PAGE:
On a quiet winter morning a lone visitor sits reading on a simple wooden bench in a space described by chapel founder Dominique de Menil as a “no-man’s land of God.” Except for a small collection of books from different spiritual traditions there are no religious symbols, only fourteen large paintings, all black with but with subtle hints of color, filling the walls of the small octagonal building. Chapel Executive Director Emilee
Broken Obelisk sculpture in front of the Rothko Chapel
Dawn Whitehurst says the building is about artist Mark Rothko’s vision of “sacred geometry” as much as it is about his stark paintings.
“In creating the chapel they wanted to create a sacred place with art that would transform the spirit and enable people to feel passion and compassion in a way that they wouldn’t if they were not able to sit in the presence of this powerful art.”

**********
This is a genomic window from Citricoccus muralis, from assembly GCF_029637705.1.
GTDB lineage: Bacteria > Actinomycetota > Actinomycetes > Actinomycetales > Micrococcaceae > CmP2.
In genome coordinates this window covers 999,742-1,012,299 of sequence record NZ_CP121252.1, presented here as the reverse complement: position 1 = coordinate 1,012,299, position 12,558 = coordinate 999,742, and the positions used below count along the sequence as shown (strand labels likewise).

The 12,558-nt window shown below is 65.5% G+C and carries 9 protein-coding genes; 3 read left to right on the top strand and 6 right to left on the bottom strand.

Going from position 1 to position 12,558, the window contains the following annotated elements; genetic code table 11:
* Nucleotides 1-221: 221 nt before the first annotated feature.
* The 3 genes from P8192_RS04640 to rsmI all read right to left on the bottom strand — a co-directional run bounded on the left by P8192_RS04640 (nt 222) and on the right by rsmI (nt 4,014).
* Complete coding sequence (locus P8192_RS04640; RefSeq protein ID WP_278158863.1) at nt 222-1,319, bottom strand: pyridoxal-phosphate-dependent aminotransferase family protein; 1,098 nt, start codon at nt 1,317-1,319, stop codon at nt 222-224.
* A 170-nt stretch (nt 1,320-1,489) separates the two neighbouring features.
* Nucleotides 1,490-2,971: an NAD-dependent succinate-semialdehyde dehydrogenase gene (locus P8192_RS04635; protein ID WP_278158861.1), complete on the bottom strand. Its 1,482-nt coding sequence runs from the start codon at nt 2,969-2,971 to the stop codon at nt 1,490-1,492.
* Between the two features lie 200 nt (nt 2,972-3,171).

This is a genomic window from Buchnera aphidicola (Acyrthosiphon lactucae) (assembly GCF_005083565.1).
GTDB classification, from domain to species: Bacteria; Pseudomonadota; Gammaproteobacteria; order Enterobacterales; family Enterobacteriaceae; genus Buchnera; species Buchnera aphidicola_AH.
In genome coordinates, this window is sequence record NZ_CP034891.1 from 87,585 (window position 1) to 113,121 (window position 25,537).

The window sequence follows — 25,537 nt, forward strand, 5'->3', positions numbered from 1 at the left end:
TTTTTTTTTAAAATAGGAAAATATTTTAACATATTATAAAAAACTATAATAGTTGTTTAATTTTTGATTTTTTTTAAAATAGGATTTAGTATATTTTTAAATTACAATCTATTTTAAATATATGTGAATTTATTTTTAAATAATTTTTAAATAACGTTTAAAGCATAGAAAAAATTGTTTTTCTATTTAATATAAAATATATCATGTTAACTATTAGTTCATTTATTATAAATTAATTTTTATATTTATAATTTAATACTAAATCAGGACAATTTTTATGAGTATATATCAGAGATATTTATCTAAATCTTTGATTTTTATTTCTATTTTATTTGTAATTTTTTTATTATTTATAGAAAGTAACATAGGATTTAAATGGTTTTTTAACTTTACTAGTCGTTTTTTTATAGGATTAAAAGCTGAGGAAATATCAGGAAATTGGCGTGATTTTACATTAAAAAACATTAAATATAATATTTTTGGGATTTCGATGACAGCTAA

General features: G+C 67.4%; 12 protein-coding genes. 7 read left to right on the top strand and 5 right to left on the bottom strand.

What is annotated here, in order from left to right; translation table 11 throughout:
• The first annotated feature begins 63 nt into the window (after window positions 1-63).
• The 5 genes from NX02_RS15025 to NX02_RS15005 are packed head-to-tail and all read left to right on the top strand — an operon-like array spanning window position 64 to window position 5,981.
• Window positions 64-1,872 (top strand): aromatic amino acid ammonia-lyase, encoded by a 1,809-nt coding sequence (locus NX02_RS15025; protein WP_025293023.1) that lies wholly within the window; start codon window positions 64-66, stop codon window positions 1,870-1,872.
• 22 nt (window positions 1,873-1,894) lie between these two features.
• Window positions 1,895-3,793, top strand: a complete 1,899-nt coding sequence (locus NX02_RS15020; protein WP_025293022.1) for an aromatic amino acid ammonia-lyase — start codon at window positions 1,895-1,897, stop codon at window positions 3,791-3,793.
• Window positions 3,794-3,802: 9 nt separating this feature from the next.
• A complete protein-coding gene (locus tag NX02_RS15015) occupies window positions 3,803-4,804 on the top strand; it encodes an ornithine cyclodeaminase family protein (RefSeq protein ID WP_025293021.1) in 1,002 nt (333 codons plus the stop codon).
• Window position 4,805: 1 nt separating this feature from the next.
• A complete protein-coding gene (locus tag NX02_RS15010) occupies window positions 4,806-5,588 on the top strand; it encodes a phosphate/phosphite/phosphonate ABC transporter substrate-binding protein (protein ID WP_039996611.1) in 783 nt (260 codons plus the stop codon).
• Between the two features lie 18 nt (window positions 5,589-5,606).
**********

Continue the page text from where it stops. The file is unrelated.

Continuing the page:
Dedicated in 1971, the Rothko Chapel was conceived by Houston art collectors and philanthropists John and Dominique de Menil who comissioned Rothko to create the massive canvases. Their intent was to create a place where art, spirituality, and social justice intersect. Over the past four decades the chapel has received worldwide recognition as a major artistic achievement and a spiritual destination, something Whitehurst attributes to the couple’s visionary thinking.
“Forty years ago people weren’t talking about meditation and contemplation like they are now. So one of the interesting things about being at the chapel now is that it’s almost as if the rest of the world has caught up to where they were forty years ago. And so the interesting opportunity for the chapel is to expand its reach to people who may be now more ready for its gift.”
Anniversary activities include a special program on Dr Martin Luther King Jr’s birthday. The “Broken Obelisk” sculpture in the outside reflecting pool is dedicated to King’s memory. The chapel is also holding forty days of silent noontime meditation.
“I hope that people who’ve heard of it, and haven’t ever visited or who’ve popped in but never really sat here, will take the time to come and experience this place. It will reward you.”
Above photos were provided by the Rothko Chapel.